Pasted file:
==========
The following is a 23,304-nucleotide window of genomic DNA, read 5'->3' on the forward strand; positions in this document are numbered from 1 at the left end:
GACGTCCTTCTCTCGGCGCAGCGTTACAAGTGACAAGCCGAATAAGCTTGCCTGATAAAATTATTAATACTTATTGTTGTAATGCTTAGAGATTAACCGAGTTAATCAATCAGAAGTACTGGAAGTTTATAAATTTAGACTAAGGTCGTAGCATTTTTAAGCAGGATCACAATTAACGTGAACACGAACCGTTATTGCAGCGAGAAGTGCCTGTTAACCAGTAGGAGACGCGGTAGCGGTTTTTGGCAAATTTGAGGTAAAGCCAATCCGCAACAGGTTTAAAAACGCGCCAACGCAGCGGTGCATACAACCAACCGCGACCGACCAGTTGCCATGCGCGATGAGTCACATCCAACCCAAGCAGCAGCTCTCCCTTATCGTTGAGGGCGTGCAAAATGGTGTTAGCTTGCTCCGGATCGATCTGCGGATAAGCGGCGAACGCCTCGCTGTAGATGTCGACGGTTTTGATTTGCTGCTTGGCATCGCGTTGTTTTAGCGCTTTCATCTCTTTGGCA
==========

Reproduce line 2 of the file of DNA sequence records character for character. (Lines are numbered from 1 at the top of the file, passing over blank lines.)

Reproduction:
GACGTCCTTCTCTCGGCGCAGCGTTACAAGTGACAAGCCGAATAAGCTTGCCTGATAAAATTATTAATACTTATTGTTGTAATGCTTAGAGATTAACCGAGTTAATCAATCAGAAGTACTGGAAGTTTATAAATTTAGACTAAGGTCGTAGCATTTTTAAGCAGGATCACAATTAACGTGAACACGAACCGTTATTGCAGCGAGAAGTGCCTGTTAACCAGTAGGAGACGCGGTAGCGGTTTTTGGCAAATTTGAGGTAAAGCCAATCCGCAACAGGTTTAAAAACGCGCCAACGCAGCGGTGCATACAACCAACCGCGACCGACCAGTTGCCATGCGCGATGAGTCACATCCAACCCAAGCAGCAGCTCTCCCTTATCGTTGAGGGCGTGCAAAATGGTGTTAGCTTGCTCCGGATCGATCTGCGGATAAGCGGCGAACGCCTCGCTGTAGATGTCGACGGTTTTGATTTGCTGCTTGGCATCGCGTTGTTTTAGCGCTTTCATCTCTTTGGCA